It's great, to get a crowd that didn't think they could hear great jazz anymore. We're holding up the banner! I just love playing for people that are listening and enjoying.
It's not the opera. So, if they want to stand up and start clapping, start dancing a little bit. It’s O.K. We want to move people.
As Art Blakey used to say, jazz will, “Wash away the dust of everyday life.”
I want the audience to look down at their watches and say, “Oh wow, where did the time go?”
What was the first live jazz show you saw in person that made you think that you wanted to get on stage and do the same thing?
Believe it or not, the first one I ever saw was the Buddy Rich Big Band when Richie Cole was in the band, back in Minneapolis. Then, I saw Phil Woods, Count Basie, Weather Report and The CTI All Stars, here in Kansas City with Freddie Hubbard and Stanley Turrentine. I saw Grover Washington back in the day, down at Union Station when they used to have jazz down there.
Let's say you have a dream tonight and you run into a younger Bobby Watson around say your late 20's to early 30's, what advice will you give that younger version?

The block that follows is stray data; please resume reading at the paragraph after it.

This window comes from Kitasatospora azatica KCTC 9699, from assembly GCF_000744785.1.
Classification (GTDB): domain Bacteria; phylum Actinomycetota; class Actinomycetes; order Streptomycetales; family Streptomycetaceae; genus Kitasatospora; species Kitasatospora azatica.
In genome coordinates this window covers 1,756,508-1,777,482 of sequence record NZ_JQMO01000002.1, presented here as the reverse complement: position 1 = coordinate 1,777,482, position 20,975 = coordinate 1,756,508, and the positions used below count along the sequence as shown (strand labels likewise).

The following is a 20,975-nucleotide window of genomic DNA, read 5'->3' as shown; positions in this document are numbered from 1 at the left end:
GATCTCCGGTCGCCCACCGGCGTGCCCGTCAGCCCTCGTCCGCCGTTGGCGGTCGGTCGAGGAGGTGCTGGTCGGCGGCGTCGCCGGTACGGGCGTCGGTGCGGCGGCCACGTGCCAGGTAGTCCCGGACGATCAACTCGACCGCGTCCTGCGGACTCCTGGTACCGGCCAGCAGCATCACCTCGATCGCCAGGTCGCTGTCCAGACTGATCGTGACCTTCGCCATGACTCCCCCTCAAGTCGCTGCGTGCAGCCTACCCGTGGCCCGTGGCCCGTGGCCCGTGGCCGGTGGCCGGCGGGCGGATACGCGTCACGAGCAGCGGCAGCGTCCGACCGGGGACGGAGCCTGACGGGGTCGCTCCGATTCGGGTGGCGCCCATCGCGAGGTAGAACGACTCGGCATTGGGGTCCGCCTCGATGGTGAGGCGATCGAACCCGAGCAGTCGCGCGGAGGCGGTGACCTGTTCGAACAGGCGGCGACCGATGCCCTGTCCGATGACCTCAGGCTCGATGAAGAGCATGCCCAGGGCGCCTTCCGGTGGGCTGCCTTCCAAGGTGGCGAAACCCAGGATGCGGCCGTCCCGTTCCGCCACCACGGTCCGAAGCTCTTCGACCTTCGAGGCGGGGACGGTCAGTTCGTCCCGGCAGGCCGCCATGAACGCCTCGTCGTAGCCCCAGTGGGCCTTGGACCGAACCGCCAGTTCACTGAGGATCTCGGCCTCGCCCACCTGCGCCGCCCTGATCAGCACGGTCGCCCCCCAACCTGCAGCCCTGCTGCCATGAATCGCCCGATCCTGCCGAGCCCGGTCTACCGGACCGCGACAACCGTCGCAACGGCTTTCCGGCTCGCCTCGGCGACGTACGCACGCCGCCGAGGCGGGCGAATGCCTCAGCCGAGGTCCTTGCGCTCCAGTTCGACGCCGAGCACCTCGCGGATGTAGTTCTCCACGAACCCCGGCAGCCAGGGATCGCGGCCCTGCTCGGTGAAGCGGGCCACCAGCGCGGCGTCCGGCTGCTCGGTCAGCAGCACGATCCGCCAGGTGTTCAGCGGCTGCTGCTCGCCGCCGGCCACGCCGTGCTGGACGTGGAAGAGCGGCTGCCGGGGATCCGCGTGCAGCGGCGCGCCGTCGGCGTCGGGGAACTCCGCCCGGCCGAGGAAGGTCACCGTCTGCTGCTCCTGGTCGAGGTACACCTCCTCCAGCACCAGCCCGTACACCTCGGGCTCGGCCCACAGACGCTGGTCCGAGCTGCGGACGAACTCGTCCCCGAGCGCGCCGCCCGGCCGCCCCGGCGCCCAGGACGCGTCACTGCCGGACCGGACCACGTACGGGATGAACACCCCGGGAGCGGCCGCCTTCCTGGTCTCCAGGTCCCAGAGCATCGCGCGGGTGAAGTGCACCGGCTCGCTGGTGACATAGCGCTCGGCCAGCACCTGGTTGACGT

That's a good question. I would say don't worry. Be patient. Keep the faith. Stay positive. Stay humble. Keep that horn in your mouth and everything else will work out fine.
Why do you love jazz?
I love it because I can express things on my horn with feelings and emotions that I cannot put into words. Whether it be sadness, joy, reminiscing or projections of the future that I can express through music when words don't work. Jazz is the perfect vehicle for that. When you are up there on stage, you are naked and you're baring your soul. It takes a lot of courage and I like that. You're out on a limb. You don't know what's going to happen. You don't know what's going to happen each day even though you know the music, because it's always different. It's always fresh.